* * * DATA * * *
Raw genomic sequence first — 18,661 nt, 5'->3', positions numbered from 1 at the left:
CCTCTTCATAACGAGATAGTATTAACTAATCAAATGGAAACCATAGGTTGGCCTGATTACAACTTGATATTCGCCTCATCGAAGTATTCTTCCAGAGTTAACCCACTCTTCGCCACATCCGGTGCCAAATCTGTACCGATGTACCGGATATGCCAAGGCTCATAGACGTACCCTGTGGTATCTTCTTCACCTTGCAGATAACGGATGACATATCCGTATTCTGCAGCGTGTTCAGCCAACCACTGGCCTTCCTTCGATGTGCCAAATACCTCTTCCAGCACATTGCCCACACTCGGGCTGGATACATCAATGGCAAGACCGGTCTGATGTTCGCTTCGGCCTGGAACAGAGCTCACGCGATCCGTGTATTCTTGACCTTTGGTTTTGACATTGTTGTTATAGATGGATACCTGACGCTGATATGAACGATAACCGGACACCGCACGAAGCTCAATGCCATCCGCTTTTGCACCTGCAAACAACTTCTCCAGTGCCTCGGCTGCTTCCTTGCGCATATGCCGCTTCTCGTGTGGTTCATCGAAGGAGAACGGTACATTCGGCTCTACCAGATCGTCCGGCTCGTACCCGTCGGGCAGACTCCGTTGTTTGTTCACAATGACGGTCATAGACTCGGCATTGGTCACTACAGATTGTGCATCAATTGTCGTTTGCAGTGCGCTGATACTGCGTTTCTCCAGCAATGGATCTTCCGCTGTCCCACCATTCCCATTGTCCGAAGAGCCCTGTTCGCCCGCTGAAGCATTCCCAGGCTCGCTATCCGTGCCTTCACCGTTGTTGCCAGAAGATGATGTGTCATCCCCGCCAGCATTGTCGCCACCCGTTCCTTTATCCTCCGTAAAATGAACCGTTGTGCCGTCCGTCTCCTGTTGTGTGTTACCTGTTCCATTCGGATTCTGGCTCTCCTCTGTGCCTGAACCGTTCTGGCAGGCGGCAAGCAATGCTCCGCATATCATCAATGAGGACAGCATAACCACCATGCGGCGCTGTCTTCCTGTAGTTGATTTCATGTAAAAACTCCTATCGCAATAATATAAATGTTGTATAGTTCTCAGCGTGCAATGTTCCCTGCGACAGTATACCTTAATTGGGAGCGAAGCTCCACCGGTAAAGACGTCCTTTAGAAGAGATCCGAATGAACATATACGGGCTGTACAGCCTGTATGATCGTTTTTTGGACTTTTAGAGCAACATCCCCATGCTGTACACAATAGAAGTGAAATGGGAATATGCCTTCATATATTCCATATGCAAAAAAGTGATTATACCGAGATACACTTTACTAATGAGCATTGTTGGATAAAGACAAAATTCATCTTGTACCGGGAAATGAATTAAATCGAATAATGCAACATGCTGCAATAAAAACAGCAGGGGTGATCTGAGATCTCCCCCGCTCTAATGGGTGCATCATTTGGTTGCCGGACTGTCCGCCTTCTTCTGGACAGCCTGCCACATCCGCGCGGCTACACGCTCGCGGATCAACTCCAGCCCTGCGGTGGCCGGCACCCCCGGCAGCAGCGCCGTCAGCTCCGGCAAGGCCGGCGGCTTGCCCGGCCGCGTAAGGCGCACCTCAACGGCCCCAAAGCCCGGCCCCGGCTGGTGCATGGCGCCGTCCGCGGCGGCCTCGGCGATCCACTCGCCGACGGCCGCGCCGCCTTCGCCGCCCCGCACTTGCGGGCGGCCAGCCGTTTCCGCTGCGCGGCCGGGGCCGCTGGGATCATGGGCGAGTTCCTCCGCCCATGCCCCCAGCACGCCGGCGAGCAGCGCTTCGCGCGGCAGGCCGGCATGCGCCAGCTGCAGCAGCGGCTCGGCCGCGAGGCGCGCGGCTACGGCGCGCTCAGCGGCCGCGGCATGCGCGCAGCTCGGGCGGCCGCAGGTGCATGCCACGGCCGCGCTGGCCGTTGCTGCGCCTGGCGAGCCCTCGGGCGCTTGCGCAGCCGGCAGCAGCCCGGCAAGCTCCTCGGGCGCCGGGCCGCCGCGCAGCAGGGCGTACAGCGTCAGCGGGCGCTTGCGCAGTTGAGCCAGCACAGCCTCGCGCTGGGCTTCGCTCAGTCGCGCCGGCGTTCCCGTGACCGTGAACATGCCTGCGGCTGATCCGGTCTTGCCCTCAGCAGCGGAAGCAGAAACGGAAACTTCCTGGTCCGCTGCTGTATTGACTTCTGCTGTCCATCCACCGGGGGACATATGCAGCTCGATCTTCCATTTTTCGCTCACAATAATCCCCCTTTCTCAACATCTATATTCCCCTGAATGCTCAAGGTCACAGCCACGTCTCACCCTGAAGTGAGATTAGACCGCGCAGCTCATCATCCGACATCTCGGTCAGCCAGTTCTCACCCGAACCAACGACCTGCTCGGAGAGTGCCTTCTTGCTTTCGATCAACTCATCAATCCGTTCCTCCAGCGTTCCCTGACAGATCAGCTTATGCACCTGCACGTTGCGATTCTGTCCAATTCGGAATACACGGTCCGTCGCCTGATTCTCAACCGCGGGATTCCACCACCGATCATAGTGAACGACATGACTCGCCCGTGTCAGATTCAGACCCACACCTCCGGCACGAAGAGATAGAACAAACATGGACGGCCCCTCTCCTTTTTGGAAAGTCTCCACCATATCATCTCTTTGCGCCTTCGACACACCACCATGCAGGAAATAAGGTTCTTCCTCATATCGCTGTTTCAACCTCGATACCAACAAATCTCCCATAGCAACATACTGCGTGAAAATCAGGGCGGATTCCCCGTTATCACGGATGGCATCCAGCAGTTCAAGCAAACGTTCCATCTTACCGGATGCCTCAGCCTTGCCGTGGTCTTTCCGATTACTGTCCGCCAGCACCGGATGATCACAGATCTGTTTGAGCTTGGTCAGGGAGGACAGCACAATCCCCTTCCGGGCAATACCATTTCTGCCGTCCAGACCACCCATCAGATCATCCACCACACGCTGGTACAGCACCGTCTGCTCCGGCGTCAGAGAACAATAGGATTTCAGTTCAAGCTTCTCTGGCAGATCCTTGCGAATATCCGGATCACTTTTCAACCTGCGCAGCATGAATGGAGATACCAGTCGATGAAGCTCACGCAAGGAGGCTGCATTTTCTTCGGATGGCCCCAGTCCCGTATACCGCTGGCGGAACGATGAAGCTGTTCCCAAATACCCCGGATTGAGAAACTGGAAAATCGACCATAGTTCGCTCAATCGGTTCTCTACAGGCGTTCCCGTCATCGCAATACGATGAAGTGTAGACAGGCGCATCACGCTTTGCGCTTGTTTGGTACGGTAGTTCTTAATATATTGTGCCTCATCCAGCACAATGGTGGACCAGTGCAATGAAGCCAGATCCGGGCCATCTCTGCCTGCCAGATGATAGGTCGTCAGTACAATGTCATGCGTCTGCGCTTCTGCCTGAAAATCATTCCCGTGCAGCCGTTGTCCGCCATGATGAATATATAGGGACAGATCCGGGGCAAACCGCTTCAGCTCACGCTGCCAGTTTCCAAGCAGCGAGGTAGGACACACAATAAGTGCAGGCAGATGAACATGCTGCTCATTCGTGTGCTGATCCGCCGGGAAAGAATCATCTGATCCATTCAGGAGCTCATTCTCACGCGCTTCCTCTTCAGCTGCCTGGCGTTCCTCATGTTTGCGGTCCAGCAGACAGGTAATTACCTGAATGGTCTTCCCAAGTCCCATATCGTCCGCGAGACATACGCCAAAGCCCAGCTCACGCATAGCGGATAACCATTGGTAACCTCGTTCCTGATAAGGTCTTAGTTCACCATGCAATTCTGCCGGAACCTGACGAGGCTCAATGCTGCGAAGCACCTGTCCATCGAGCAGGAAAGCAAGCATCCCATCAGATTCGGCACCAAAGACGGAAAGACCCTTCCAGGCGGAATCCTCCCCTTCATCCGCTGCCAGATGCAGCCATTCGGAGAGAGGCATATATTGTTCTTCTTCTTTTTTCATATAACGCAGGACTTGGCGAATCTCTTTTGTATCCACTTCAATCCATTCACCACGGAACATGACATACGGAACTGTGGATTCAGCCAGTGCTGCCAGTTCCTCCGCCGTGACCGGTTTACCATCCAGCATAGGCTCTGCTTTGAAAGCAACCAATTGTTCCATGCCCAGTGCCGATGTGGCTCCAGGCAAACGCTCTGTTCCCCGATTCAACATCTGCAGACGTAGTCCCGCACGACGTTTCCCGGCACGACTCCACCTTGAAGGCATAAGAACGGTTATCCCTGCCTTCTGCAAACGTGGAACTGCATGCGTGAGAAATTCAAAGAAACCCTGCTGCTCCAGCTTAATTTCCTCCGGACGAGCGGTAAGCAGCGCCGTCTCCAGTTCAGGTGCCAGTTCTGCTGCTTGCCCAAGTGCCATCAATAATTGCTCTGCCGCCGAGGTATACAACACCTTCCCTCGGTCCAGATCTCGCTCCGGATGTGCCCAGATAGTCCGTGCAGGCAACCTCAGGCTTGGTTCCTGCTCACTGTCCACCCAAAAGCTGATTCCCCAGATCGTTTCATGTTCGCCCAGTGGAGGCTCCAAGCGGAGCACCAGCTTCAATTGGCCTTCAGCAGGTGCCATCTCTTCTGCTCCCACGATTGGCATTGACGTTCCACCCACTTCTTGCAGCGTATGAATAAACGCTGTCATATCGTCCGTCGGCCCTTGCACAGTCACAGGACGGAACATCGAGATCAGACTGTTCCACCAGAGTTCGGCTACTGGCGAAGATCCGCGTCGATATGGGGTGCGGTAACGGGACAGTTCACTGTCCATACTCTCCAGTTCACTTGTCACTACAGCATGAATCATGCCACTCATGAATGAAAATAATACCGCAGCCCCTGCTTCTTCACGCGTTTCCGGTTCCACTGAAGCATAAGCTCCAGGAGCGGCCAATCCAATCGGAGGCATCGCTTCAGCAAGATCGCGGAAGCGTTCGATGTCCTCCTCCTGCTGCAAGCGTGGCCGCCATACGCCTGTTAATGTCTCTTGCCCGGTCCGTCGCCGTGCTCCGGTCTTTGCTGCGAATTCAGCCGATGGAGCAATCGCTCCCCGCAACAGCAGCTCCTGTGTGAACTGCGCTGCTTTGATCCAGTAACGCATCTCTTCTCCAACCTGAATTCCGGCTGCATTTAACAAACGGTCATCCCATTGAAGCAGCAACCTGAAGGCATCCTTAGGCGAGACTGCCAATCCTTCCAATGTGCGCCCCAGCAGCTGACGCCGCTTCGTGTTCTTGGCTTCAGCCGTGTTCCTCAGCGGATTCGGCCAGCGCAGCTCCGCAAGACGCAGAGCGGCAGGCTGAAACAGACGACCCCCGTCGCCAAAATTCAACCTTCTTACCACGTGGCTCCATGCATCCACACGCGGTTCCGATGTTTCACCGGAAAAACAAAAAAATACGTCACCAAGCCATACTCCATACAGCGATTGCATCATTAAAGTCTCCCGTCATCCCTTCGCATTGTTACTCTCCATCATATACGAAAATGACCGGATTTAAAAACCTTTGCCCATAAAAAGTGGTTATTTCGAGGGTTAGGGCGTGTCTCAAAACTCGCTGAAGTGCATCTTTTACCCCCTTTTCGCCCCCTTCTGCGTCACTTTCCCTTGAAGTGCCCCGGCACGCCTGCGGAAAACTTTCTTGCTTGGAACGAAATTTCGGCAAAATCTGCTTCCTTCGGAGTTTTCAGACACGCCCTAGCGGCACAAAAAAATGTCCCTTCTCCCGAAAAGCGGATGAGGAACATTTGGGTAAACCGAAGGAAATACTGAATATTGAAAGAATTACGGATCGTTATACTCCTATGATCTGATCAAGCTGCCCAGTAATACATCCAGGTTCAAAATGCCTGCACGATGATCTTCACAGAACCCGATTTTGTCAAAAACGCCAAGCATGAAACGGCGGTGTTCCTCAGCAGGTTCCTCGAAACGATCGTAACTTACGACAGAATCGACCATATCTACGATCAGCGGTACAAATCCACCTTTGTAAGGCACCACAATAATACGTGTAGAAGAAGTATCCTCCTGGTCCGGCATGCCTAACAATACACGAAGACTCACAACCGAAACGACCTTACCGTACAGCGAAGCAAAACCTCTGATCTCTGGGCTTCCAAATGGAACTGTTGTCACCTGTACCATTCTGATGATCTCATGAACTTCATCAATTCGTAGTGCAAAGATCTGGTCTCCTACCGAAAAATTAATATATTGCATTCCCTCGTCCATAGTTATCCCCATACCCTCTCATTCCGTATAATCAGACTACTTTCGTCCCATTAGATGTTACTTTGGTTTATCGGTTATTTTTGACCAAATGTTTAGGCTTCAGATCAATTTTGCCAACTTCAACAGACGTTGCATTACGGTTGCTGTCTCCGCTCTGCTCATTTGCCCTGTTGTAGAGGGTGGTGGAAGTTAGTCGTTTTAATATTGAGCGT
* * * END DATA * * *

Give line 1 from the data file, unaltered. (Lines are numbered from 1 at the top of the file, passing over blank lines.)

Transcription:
Raw genomic sequence first — 18,661 nt, 5'->3', positions numbered from 1 at the left: